What does a decade mark? This arbitrary corralling of years into a significant grouping goes back, as near as I can gauge, to the obsessed-with-things-in-tens Romans, or maybe to the human digits that set the limits of prehistoric arithmetic. Anyway, this issue we mark Transfers rolling into the academic world a decade ago, propelled by Gijs Mom and what he calls in his thoughtful piece the “small, very heterogeneous group of adventurers” that accompanied him. I was fortunate enough to be part of this group, representing the interdiscipline of cultural studies. Actually, I hail from the field of American studies, which tends to be the name cultural studies departments go by in US institutions. American studies had originated in the interwar period from a critique of the inability of extant humanities and social sciences fields to distinguish and account for the modes of cultural production, politics, and society that had emerged in the twentieth-century United States. The practices, technologies, infrastructures and values of mobility—both spatial and socioeconomic—constituted key elements of the field's scholarly purview. But the field's perspectives on mobility, like its perspectives on the nation to which it directed its inquiry, had shifted over the last decades of the twentieth century.
Despite the jingoistic overtones of its name (and its erstwhile role as Cold War shill for US interests), contemporary American studies has drawn deeply on the Gramscian cultural studies that flourished in the postwar UK, as well as feminist, poststructuralist, diasporic, postcolonial, and critical race theory.1 The field has come to reject the frame of “American exceptionalism” and treat the United States as one of many national actors in the world, sharing as well as diverging from the patterns of other modern states and societies. The most influential American studies scholarship over the past few decades has addressed itself to the inequalities of race, gender, ethnicity, class, and ability that have formed in and beset a society characterized by successive and cumulative practices of enslavement, settler colonialism, and immigration over the past four centuries.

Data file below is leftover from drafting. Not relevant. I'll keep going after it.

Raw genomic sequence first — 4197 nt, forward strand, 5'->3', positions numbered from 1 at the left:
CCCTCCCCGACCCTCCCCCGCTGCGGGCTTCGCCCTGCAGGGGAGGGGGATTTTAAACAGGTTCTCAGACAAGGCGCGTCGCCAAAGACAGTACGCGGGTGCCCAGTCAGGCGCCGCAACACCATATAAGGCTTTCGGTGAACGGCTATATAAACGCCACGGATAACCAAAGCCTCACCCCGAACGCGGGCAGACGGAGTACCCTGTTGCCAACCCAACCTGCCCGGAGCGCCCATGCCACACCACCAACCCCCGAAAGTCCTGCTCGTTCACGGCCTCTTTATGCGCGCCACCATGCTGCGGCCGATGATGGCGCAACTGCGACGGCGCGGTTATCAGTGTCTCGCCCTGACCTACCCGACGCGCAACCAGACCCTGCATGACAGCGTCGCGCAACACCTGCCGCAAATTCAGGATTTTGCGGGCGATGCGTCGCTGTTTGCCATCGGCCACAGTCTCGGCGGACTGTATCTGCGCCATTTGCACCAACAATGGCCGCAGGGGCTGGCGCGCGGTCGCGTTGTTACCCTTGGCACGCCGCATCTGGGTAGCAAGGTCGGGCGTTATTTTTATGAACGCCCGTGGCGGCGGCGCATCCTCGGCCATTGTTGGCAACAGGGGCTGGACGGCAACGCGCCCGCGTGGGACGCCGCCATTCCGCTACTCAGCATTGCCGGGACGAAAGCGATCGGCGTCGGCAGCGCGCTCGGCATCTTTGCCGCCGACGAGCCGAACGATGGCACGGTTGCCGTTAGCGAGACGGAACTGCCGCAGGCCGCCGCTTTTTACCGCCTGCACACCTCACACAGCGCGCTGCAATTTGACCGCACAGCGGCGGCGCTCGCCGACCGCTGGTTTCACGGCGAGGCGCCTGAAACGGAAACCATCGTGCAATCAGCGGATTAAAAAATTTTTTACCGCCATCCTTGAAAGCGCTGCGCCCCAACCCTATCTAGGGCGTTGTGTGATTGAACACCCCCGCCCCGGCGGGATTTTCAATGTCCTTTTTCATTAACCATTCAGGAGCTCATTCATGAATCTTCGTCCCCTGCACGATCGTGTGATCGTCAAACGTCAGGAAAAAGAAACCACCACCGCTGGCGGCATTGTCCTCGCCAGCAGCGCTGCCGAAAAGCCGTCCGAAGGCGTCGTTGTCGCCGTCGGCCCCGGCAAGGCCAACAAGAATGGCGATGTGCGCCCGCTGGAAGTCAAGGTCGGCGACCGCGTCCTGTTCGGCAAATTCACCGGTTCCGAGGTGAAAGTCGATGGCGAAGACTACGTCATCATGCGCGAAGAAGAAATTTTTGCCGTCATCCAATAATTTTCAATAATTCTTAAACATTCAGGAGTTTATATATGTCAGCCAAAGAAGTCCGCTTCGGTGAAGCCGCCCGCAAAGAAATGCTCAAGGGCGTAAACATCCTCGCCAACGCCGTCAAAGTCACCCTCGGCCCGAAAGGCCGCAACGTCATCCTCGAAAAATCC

Themes of mobility and migration have always suffused the American studies enterprise. Seminal scholarship such as Robert and Helen Lynd's Middletown (1929), Henry Nash Smith's Virgin Land (1950), Perry Miller's Errand Into the Wilderness (1956), and Leo Marx's The Machine in the Garden (1964) located the practices, values, and technologies of mobility at the heart of the American experience. However, these works focused more or less exclusively on the mobility of the white settler-colonizers, purportedly impelled by their “rugged individualism” and “pioneer spirit” across the Atlantic and the North American continent. Not surprisingly, this scholarship tended to celebrate the regimes of loco- and automobility emplaced on the contemporary landscape by drawing a direct line of descent from nineteenth-century wagon trains to twentieth-century station wagons. In this national mythos, Americans (by which this scholarship tacitly meant those Americans racialized as white) move; mobility is in the national DNA.
As Georgine Clarsen incisively notes in her contribution to this issue, this heroic tale reads very differently from the perspective of those for whom this settler mobility precipitated centuries of resource theft, exploitation, displacement, cultural destruction, and genocide. Seldom did one find in early American studies scholarship the voices of those driven from or stolen from their homelands as settlers and enslavers overspread and claimed for themselves the continent. The mobility of Puritan and merchant colonists, westering pioneers, cowboys, rail passengers, and motorists was woven together to form for its audiences what the anthropologist Clifford Geertz called “a story that they tell themselves about themselves.” This hegemonic story largely omitted, for example, the Cherokee forced migrants of the Trail of Tears, the Africans carried away by the transatlantic and internal slave trades, the Chinese laborers who largely constructed the transport and agricultural infrastructures of the American West, and any number of other groups whose mobility had been forced, circumscribed, or curtailed by white Americans and the state they created to enforce their will.